vejiga – bladder
gigante – giant
a figure of carnival and other festivals
wearing a clown-like, blowsy costume
& horned mask, often carrying
an inflated cow bladder.
vejigante: big old bladder-whacking clown

These aren’t the masks that lie
with grins.
They grimace, gnash fangs.
Giant lethal toothpicks sprout
out of their heads.
Leering in shop windows,
sneering from walls inside,
spotted as leopards from some other
universe, black on blue,
Ponce red and black, Loiza
acid yellow coconut, chiseled lips
and jutting tongues:
I want them on my side.

Horned weirdos in Spain
masked those devil invaders, Moors.
Shoe’s on the other feet now,
though, ain’t it? Behind a toothy mask
all colonials (those beribboned gentlemen
over there with the quizzical, painted faces –
somebody has to play them)
can be told, Take a jump.

Vejigantes dance at carnival
in Ponce plaza, they skitter too
behind that angst-ridden movie
set in San Juan. Nothing funny
about pantalooned guys with horns
running around in the dark like bulls,
careening here and there.

Vejigantes dance in Loiza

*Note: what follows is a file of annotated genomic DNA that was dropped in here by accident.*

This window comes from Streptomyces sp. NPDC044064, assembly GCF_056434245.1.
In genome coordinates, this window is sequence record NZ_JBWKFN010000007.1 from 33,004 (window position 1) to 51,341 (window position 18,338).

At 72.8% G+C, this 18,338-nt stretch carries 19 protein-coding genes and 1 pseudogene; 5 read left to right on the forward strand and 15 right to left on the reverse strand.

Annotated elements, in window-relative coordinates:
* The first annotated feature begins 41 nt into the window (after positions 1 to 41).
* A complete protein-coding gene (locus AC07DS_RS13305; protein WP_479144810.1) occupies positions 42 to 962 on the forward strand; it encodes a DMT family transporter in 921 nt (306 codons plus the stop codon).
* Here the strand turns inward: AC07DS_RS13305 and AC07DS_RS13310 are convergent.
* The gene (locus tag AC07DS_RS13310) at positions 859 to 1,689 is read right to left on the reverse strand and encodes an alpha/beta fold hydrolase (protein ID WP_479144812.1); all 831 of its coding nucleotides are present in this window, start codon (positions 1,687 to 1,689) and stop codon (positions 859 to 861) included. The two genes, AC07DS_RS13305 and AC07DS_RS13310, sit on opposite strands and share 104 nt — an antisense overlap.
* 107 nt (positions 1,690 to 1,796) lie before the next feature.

strutting in the hot sun, they prance
and throw out bat-wings
at the cameras for Santiago Apostal,
with troops of little masked boys
like wild scouts. After, a man strips
off coconut, his wet face rimmed with paint.
To hell with the heat!

I think of dull adult parties, year
after year, elaborately costumed as Dalmations,
statues of liberty, frank n’ steins, fat Tuesdays &
ashy Wednesdays, genies with swords
and belly-buttons, all
talking shop, not dancing or whacking,
not even drunk on sweets,
(carefully plastic-wrapped).
Horns extrude from my brain, ghosts
smoke from Halloweens past.
Get a mask on:

garrulous crone (full-head rubber)
living witch (green paint, rubber nose & warts)
Medusa (paper mache made on my face)
scarlet creature of flame (putty and greasepaint)
death (faceless black mesh under hood)
sinister leather beak-nose (fit over my glasses)
vejigante (pink and black spots, cow-horned)

All-hallows, the children’s carnival:
Long before Satan stymied anybody
we had a good blowout, the child’s
version of tying one on. On that scary,
scary night. anyone not yet
graduated and suspiciously tall guys
paraded door to door, demanding sacks
of treats for being alive. Otherwise,
you got to egg windows, soap windshields,
toilet-paper houses, cars, trees. Careful
inviting me. I may eat everything,
drink your house dry and dance all night
in your front yard. Be careful to stock up.
My horns are sharp and this tough
old bladder’s sloshing. Smell these feet?
Better give me something good.


A. B. Emrys’s study of mystery form, Wilkie Collins, Vera Caspary and the Evolution of the Casebook Novel (McFarland), was an Agatha and Macavity finalist. Her work also appears in Whacked! (Rainstorm Press).

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